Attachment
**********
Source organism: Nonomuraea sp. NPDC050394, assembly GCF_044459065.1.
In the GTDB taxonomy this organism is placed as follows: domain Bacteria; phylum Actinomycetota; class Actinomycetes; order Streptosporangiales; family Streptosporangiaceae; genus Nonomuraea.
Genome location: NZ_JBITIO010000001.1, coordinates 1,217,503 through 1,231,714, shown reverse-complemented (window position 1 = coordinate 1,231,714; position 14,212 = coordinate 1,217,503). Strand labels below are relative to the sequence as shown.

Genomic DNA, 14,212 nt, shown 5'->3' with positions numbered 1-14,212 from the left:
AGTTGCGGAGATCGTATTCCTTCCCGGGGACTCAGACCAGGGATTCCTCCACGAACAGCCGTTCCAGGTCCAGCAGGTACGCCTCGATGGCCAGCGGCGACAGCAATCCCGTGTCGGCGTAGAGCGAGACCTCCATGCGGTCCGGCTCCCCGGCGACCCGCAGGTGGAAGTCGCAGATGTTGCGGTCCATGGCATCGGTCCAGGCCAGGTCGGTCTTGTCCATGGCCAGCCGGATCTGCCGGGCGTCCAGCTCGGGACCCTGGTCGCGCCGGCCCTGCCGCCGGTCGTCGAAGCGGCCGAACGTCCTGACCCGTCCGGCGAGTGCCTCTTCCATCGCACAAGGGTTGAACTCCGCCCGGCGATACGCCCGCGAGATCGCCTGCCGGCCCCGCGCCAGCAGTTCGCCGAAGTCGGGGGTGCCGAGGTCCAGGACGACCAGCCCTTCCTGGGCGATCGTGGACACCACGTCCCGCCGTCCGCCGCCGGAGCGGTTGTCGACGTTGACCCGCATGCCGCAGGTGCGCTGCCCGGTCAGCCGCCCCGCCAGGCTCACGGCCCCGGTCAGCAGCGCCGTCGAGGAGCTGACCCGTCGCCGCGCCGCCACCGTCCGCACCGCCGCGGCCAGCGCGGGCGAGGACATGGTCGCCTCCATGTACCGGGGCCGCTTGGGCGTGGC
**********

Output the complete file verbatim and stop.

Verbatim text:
Source organism: Nonomuraea sp. NPDC050394, assembly GCF_044459065.1.
In the GTDB taxonomy this organism is placed as follows: domain Bacteria; phylum Actinomycetota; class Actinomycetes; order Streptosporangiales; family Streptosporangiaceae; genus Nonomuraea.
Genome location: NZ_JBITIO010000001.1, coordinates 1,217,503 through 1,231,714, shown reverse-complemented (window position 1 = coordinate 1,231,714; position 14,212 = coordinate 1,217,503). Strand labels below are relative to the sequence as shown.

Genomic DNA, 14,212 nt, shown 5'->3' with positions numbered 1-14,212 from the left:
AGTTGCGGAGATCGTATTCCTTCCCGGGGACTCAGACCAGGGATTCCTCCACGAACAGCCGTTCCAGGTCCAGCAGGTACGCCTCGATGGCCAGCGGCGACAGCAATCCCGTGTCGGCGTAGAGCGAGACCTCCATGCGGTCCGGCTCCCCGGCGACCCGCAGGTGGAAGTCGCAGATGTTGCGGTCCATGGCATCGGTCCAGGCCAGGTCGGTCTTGTCCATGGCCAGCCGGATCTGCCGGGCGTCCAGCTCGGGACCCTGGTCGCGCCGGCCCTGCCGCCGGTCGTCGAAGCGGCCGAACGTCCTGACCCGTCCGGCGAGTGCCTCTTCCATCGCACAAGGGTTGAACTCCGCCCGGCGATACGCCCGCGAGATCGCCTGCCGGCCCCGCGCCAGCAGTTCGCCGAAGTCGGGGGTGCCGAGGTCCAGGACGACCAGCCCTTCCTGGGCGATCGTGGACACCACGTCCCGCCGTCCGCCGCCGGAGCGGTTGTCGACGTTGACCCGCATGCCGCAGGTGCGCTGCCCGGTCAGCCGCCCCGCCAGGCTCACGGCCCCGGTCAGCAGCGCCGTCGAGGAGCTGACCCGTCGCCGCGCCGCCACCGTCCGCACCGCCGCGGCCAGCGCGGGCGAGGACATGGTCGCCTCCATGTACCGGGGCCGCTTGGGCGTGGC